FDG-PET clears up metabolic murkiness between dementia and Alzheimer's


An FDG-PET scan can separate patients with Alzheimer’s disease from those who have dementia brought on by other illnesses, according to a study in the Journal of Nuclear Medicine. A multi-institutional team used FDG-PET to track bilateral temporo-parietal hypometabolism in patients with hard-to-characterize memory loss, and found that the technique significantly enhanced clinical exams.

The group, led by Dr. John Hoffman from the National Cancer Institute in Bethesda, MD, also went a step farther than previous functional imaging studies by confirming the results with pathology.

In the study sample, 22 patients from the Memory Disorder Clinic at Duke University in Durham, NC, underwent standard FDG-PET brain scans with either the ECAT III from CTI, Knoxville, TN, or the 4096 Plus by GE Medical Systems of Waukesha, WI.

"We administered 370 MBq (10 mCi) FDG followed by a 40-minute uptake period during which the patient remained quiet in a dimly lit room," they wrote. "Transaxial imaging of the entire intracranial contents was obtained. Resting-state FDG-PET scans were obtained and were visually graded by an experienced nuclear medicine physician for the presence of classic bilateral temporo-parietal hypometabolism seen in Alzheimer’s type dementia," (Journal of Nuclear Medicine, November 2000, Vol. 41:11, pp.1920-1928).

The images were then graded on a five-point scale, with zero indicating a normal metabolic pattern, three representing classic bilateral temporo-parietal hypometabolism, and four indicating an abnormal pattern not resulting from Alzheimer’s disease (AD).

Based on the PET data, possible or probable AD was determined as the primary cause of dementia in 12 out of 22 patients. The sensitivity of FDG-PET for tracking hypometabolism was 93%, the specificity was 63%, and the accuracy was 82% in patients with a single pathology, the group reported. In patients with two pathologic diagnoses present, the sensitivity of the scan was 87%, the specificity was 62%, and the accuracy was 81%.


FDG-PET scans of 60-year-old man with a Creutzfeldt-Jakob disease. Note marked reduction in FDG uptake in temporo-parietal image at left, and parietal region, right (JNM, November 2000, Vol.41:11, p.1924).

In two cases, the pathologic diagnosis included AD and another pathologic diagnosis, the authors wrote. In one patient, the clinical diagnosis was probable Alzheimer’s disease and the pathologic diagnosis was AD with Lewy bodies. However, the PET score was consistent with classic AD. In the second case, the clinical diagnosis was progressive supranuclear palsy (PSP) and the pathologic diagnosis was PSP and AD, but the PET scan was rated as a four.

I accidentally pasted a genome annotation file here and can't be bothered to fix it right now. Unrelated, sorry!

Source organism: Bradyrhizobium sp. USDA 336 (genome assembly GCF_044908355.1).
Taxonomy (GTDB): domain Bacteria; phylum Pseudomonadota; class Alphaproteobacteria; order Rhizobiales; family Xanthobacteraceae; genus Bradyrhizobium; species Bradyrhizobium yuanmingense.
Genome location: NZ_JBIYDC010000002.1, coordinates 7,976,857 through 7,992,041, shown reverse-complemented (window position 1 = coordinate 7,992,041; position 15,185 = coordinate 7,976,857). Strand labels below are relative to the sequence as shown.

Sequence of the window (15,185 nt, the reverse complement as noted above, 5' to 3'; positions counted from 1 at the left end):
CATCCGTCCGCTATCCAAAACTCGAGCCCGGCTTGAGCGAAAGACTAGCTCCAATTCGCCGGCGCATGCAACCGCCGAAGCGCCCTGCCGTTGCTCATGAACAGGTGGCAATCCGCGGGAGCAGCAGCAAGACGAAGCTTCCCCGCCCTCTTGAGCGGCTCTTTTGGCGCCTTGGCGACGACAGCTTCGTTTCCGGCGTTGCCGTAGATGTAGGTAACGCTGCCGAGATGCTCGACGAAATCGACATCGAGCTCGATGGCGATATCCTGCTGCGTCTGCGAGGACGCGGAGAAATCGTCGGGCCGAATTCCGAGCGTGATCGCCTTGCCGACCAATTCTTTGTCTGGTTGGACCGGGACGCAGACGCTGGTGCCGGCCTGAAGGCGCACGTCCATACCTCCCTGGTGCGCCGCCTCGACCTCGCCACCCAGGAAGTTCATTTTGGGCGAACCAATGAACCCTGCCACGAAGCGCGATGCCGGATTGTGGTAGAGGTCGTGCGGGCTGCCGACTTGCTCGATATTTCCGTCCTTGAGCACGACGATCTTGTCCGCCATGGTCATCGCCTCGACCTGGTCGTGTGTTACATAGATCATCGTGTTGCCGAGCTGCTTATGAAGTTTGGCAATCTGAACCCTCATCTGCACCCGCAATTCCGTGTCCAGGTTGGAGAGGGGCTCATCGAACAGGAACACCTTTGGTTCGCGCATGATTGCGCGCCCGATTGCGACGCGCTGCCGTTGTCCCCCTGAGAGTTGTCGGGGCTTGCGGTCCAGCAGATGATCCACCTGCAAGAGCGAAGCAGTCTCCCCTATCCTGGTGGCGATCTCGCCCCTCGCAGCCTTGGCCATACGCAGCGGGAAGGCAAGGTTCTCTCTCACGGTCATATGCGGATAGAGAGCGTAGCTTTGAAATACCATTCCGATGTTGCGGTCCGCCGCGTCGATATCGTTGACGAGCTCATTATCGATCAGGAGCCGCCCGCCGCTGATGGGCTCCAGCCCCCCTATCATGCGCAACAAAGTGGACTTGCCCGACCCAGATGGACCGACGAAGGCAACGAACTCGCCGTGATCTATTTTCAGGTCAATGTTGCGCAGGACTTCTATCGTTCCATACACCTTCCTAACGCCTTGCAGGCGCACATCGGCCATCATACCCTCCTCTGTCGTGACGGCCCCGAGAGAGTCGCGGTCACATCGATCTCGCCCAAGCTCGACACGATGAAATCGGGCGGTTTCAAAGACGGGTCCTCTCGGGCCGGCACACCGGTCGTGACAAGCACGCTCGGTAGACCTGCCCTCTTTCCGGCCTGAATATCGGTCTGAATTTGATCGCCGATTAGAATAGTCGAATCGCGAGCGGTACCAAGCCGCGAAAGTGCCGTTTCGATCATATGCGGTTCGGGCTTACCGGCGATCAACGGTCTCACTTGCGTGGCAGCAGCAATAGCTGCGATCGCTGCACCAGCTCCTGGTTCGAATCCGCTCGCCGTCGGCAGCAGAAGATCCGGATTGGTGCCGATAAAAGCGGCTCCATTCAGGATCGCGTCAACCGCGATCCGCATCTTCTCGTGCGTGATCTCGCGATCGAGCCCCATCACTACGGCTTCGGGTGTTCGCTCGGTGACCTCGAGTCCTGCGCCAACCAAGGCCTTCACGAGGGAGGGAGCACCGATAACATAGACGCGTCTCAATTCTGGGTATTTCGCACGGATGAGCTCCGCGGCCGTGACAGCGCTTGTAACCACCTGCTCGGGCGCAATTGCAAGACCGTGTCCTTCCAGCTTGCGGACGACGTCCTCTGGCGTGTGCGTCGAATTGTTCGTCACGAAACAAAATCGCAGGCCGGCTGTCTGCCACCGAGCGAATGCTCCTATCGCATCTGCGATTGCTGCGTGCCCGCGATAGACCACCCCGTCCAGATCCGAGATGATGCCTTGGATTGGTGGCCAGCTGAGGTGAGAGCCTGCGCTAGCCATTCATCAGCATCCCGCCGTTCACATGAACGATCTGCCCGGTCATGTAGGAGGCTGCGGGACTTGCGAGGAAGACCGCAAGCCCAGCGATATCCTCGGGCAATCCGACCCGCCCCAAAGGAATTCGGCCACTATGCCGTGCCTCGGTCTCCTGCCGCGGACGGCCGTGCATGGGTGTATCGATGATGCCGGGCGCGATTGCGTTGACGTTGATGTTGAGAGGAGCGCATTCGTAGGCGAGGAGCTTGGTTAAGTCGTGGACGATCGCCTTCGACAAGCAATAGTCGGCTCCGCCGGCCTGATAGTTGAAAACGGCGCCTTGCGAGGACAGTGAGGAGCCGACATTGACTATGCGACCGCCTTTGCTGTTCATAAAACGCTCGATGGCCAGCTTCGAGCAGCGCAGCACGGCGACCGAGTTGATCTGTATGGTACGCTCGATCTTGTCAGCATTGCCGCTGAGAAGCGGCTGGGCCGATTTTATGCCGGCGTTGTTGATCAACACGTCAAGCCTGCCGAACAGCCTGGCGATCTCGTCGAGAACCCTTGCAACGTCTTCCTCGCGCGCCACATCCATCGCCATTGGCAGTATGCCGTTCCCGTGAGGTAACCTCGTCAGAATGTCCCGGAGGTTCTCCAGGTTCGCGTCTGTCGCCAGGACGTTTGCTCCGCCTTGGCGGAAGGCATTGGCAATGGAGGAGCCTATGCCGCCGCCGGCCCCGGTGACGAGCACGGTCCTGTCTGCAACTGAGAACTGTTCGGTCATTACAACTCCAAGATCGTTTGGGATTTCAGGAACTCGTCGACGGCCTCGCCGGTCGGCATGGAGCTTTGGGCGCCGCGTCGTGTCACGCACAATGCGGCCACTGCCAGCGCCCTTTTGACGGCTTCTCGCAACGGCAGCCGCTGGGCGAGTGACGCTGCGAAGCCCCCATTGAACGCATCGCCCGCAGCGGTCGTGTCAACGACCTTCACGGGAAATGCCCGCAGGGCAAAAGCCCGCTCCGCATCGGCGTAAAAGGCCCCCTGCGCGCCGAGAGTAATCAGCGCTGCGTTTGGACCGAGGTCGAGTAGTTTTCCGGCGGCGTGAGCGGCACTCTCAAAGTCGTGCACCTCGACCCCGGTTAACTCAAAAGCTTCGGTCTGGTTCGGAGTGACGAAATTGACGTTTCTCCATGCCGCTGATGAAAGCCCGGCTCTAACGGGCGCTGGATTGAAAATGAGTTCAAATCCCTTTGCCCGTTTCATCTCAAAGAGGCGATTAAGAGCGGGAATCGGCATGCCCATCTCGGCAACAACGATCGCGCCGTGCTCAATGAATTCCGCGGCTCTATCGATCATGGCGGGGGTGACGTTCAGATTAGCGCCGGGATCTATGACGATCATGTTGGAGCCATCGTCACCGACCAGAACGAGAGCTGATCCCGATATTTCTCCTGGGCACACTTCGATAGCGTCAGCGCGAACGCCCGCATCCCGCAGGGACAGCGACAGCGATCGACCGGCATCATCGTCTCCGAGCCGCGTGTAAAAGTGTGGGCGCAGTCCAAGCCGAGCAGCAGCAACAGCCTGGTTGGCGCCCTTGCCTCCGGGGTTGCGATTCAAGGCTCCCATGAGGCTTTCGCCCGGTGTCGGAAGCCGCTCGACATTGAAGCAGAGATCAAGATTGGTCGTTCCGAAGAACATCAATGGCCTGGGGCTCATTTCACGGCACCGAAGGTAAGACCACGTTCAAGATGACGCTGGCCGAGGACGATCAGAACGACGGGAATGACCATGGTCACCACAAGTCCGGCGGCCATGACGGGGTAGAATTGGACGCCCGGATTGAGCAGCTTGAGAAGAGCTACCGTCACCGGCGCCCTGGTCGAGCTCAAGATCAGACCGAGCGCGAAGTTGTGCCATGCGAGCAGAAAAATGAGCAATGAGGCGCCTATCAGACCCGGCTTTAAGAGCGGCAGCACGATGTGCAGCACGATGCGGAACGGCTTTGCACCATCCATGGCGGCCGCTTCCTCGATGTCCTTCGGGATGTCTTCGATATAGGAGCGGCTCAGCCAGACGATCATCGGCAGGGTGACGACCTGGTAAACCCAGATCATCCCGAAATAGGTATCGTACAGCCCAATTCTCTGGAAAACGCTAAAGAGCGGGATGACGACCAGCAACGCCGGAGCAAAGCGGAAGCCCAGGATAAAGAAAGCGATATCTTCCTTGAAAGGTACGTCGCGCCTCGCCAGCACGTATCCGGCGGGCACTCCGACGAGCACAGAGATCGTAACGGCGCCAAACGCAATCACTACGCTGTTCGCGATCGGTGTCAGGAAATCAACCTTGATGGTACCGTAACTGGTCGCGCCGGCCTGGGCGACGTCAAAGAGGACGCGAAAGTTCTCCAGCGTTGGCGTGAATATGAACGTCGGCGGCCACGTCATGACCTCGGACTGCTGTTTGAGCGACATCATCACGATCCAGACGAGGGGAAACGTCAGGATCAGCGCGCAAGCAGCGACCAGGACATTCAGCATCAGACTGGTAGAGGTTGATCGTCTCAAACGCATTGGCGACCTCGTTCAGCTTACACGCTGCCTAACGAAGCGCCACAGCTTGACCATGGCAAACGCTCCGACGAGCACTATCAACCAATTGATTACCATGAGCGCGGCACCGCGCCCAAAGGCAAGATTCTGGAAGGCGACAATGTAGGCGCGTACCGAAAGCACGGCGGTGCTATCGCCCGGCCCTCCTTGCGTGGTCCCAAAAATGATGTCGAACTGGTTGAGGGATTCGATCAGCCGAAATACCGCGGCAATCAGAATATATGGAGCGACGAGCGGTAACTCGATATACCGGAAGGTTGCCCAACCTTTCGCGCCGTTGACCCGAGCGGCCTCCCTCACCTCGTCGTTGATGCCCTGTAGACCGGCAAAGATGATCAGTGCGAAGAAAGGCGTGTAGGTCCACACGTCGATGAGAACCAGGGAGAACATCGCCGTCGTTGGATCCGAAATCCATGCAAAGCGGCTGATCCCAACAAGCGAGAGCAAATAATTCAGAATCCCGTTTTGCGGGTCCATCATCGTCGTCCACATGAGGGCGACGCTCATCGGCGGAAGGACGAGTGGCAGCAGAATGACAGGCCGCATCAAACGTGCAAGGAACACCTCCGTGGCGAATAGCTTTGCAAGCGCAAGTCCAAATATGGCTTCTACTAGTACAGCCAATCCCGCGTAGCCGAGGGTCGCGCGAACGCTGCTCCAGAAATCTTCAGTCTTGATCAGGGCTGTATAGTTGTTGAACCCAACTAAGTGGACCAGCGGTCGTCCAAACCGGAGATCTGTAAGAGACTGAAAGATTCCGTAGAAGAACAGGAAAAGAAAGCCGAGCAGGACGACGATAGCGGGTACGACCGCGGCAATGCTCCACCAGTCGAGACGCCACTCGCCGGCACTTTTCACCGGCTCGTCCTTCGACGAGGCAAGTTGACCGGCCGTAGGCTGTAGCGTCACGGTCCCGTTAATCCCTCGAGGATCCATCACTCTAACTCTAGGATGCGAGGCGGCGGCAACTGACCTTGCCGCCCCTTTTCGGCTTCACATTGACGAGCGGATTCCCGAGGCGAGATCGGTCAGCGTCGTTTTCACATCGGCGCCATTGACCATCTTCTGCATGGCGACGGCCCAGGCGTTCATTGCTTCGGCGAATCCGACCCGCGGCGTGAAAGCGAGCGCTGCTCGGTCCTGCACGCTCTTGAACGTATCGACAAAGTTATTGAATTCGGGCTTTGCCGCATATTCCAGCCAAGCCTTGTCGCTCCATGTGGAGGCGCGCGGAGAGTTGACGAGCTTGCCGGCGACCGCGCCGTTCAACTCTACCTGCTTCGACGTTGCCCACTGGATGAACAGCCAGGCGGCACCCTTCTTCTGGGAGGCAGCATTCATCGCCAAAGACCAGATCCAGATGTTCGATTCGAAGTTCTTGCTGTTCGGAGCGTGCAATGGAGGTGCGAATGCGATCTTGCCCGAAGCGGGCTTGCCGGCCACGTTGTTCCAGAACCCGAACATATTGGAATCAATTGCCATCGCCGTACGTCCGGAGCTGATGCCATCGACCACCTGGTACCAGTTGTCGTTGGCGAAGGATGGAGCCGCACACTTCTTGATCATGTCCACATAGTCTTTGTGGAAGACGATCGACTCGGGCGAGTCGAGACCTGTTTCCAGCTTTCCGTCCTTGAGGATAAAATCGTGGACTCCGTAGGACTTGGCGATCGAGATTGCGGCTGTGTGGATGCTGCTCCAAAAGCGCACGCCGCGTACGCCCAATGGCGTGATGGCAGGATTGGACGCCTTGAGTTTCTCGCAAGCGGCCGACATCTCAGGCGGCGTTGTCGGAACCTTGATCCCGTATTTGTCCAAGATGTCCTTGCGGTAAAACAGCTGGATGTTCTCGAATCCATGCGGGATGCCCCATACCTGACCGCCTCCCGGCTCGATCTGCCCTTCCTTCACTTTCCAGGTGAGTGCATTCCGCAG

In two other patients, the PET scan was labeled as AD although the pathologic diagnosis did not correspond. In one case, the patient had Creutzfeldt-Jakob disease, which can mimic the metabolic pattern in Alzheimer's disease. The second patient was diagnosed with Lewy bodies.


FDG-PET scan of woman, 54, with progressive dementing illness. Note significant reduction in FDG in parietal, temporal, and frontal cortices indicated by arrows. The metabolic pattern of this patient would be considered classic for AD (JNM, November 2000, Vol.41:11, p.1923).

"This study was not specifically designed to show the superiority of FDG-PET metabolic imaging versus careful clinical evaluation in diagnosing AD," the investigators wrote. However, "our results in this group of patients who were difficult to diagnose clinically are certainly encouraging because the FDG-PET diagnostic accuracy noted was better than the clinical result, and, in many instances, the FDG-PET findings were correct and would have provided valuable diagnostic information."

In an accompanying editorial, Dr. Daniel Silverman and Dr. Michael Phelps from the University of California, Los Angeles praised the study for addressing "an issue of pressing clinical relevance: the establishment of reliable estimates of diagnostic accuracy of FDG-PET…."

"If PET [scans] had been interpreted in light of the available clinical information (as would likely occur in its routine clinical application), rather than blindly (as done here to address a specific research question), a diagnostic specificity of 100% would pertain," the editorialists wrote.

The study could advance the development of universally accepted criteria for clinical, radiologic, and pathologic correlation of AD, the authors concluded.

By Shalmali Pal
AuntMinnie.com staff writer
November 7, 2000

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Adding SPECT, MRI to Alzheimer's work-up costs more than it's worth, analysts say,October 11, 2000

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